Meagan Kimberly reviews If You Could Be Mine by Sara Farizan

If You Could Be Mine by Sara Farizan

Childhood friends Sahar and Nasreen are desperately in love, but living in Tehran, their love is forbidden. Nasreen wants to lead the life her parents want for her, to marry a good man with a good job who can take care of her, even if it means she has to give up her childhood sweetheart. Sahar can’t lose Nasreen, so she considers transitioning into a man, as that is acceptable in their culture. It’s a novel filled with teen angst, questions of gender and sexuality, coming of age and deciding how to stay true to yourself while holding on to the people you love.

When it comes to the discussions of trans people and transitioning, it’s hard for me to speak clearly to it because that’s not my own experience. But throughout the novel, the discussions explicitly state “transsexual,” which I’m not sure if it’s an outdated term or if it’s specific to Iranian culture on the subject. Because in this culture, trans people are acceptable as it is seen as “fixing” the problem of homosexuality. There’s a lot to unload in that frame of mind altogether because lumping gender and sexual orientation into one doesn’t allow for nuance.

There’s also an interesting division within the LGBTQ+ community. Sahar’s gay cousin, Ali, introduces her to Tehran’s queer community to show her she’s not the only one and there’s nothing wrong with her. But Sahar is resistant to the idea that she is a lesbian. Moreover, there’s another trans character she meets who shows repulsion toward gay people, calling it unnatural.

Farizan creates dynamic, imperfect characters in Sahar and Nasreen. It would be easy to categorize them as overdramatic teen girls and to get easily annoyed with their personalities. At times, Sahar becomes frustrating, even as she acknowledges her flaws and irrationality. But through all that emotion, it’s a delight to see her go through the growing pains and become firm in her identity.

I admit I found Nasreen harder to sympathize with. She’s not a bad person, but she is more selfish and self-centered in comparison to Sahar. However, she’s never condemned for her desire to live comfortably. She’s not the kind of person to fight her role as a woman in her society, and it doesn’t make her weaker or inferior. She simply chooses to survive the best way she knows how.

That doesn’t mean I think she deserves Sahar. Nasreen’s treatment of her best friend is never justified by her desire to survive and live a comfortable life. It’s this complex and messy narrative that makes the novel a compelling read. Nothing’s black and white. Characters aren’t necessarily good or evil. There are no right answers.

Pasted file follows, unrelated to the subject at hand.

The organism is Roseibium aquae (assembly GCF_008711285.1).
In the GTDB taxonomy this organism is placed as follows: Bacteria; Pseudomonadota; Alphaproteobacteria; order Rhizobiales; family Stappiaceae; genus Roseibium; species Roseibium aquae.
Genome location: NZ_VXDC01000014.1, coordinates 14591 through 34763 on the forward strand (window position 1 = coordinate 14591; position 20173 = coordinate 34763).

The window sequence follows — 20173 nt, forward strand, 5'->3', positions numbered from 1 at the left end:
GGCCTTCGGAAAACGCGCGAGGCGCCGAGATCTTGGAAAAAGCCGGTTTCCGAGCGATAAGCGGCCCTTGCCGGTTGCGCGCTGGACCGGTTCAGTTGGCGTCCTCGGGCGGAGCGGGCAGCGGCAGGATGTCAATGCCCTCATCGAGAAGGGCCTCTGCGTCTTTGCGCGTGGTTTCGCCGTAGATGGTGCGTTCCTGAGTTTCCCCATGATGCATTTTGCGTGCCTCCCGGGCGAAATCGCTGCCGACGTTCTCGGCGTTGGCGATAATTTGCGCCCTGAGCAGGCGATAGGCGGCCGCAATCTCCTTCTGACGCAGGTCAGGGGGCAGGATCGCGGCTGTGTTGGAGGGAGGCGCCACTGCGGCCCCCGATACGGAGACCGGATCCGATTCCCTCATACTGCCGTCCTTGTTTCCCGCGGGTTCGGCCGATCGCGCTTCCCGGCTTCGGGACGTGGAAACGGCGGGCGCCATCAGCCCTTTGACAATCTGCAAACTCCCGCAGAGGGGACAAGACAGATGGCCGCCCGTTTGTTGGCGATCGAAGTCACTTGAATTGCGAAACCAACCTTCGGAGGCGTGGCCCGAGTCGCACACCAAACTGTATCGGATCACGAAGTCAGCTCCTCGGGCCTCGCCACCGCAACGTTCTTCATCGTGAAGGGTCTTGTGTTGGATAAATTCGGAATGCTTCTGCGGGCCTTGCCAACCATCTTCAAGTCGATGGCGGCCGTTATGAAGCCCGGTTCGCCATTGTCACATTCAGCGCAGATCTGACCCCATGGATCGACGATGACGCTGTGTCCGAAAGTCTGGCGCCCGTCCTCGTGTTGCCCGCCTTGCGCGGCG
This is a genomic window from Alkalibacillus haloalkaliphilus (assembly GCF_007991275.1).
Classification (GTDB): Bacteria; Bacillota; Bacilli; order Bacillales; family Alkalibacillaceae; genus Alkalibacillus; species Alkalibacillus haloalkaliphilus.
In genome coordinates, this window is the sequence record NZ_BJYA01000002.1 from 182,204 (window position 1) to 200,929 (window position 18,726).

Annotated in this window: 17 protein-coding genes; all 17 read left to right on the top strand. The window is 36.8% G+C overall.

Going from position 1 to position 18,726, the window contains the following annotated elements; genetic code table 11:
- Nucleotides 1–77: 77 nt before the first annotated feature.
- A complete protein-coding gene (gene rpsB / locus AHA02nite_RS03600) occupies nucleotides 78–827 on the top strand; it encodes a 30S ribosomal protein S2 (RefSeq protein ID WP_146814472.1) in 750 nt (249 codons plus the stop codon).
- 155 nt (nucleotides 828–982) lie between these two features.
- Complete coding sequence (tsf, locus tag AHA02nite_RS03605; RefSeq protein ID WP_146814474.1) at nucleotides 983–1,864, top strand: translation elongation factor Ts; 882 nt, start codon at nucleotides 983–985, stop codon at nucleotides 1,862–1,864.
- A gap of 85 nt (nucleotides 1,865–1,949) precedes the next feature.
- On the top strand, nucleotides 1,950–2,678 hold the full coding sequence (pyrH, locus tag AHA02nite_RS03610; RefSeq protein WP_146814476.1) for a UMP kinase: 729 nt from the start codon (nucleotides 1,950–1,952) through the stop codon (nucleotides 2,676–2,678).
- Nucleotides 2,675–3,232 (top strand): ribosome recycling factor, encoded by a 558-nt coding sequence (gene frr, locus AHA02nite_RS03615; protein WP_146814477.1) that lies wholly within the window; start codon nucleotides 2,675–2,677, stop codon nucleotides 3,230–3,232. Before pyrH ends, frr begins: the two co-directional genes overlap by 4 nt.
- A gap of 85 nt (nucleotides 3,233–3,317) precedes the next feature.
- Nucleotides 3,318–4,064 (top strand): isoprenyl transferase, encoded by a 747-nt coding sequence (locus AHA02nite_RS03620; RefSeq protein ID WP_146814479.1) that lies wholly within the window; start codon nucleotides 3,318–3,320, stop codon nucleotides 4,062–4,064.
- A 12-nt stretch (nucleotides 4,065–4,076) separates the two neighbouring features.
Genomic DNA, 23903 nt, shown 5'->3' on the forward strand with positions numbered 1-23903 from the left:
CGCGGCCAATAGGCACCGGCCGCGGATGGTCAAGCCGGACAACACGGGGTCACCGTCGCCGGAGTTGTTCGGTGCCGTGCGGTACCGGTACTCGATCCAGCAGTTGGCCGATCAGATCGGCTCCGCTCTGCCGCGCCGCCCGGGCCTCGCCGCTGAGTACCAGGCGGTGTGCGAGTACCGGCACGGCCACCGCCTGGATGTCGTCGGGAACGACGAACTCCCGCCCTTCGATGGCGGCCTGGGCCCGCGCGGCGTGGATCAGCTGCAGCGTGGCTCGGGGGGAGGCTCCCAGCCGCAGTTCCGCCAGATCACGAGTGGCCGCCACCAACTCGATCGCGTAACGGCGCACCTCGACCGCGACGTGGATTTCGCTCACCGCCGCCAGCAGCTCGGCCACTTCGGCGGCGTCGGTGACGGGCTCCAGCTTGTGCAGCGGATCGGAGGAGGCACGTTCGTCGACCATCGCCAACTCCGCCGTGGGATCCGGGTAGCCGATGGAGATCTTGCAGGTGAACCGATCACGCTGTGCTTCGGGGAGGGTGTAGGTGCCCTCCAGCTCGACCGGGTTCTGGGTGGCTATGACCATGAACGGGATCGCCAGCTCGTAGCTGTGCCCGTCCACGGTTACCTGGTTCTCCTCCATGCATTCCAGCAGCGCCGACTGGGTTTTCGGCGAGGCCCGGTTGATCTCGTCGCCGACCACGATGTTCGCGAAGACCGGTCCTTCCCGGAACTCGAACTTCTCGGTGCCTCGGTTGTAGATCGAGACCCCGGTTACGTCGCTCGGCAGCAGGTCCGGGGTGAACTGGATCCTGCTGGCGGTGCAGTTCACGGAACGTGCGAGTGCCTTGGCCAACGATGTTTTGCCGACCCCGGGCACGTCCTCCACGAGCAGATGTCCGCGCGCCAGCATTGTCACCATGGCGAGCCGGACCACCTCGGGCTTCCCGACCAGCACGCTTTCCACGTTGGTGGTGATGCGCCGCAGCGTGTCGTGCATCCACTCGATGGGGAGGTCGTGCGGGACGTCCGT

SPOILERS AHEAD:

Sahar and Nasreen don’t end up together. It’s a heartbreaking moment for Sahar, but it feels like the right choice for the story. However, there’s a spark of hope at the end as the novel wraps up with Sahar meeting a new girl at college.

Danika reviews Red Rover by Liz Bugg and Land of Entrapment by Andi Marquette

I decided to review these in the same post because I have similar things to say about both of them.

My favourite thing about Red Rover is the queer elements. Not only is the main character a lesbian whose relationship is a side story in the novel, she also has ties to the queer community. Her best friend is a drag queen, and she looks for evidence in the queer community, including the queer clubs. She also asks for help from her ex-girlfriend. It’s nice to have a book that features queerness, not just in the individual, but in the community. In fact, I liked the descriptions of her neighborhood overall, which is unusual. I usually dislike a lot of descriptions of scenery and setting.

Although I liked most of the neighborhood description, I found some of the other descriptions a little long-winded. A pet peeve of mine in writing it when the author takes you by the hand to show you things, and this shows up sometimes in Red Rover, like explaining the emotions the protagonist is feeling when the dialogue pretty much speaks for itself.

I don’t read a lot of mystery because I tend to completely miss the hints and get lost halfway through. The plot of Red Rover kept me interested, so I never got to the point, but I predicted the “bad guy” very early on, which was a little disappointing.  I did like the plot overall, though the ending seemed fast-paced compared to the rest. I also liked the back story of Calli and her father and how it related to the plot.

Overall, I liked Red Rover, but I felt like it could have been better with some minor changes.

I liked the characters in Land of Entrapment. They were interesting and seemed really organic. The romance and friendships in the novel were complex and just seemed… natural. I really liked that.

I did have the same pet peeve crop up in this novel as in Red Rover, however: over-explaining. At some point, I remember every street and exit being named as the main character drove. This may be a flaw completely particular to me, however.

The subject matter is definitely interesting: neo Nazis. Drama! Suspense! But the plotting is a little uneven. It takes a little while to really get started. Once it does, however, Marquette seems to really know her subject matter, and the plot is engaging.

Again, this is a novel I liked overall, but there were some minor points that detracted from it.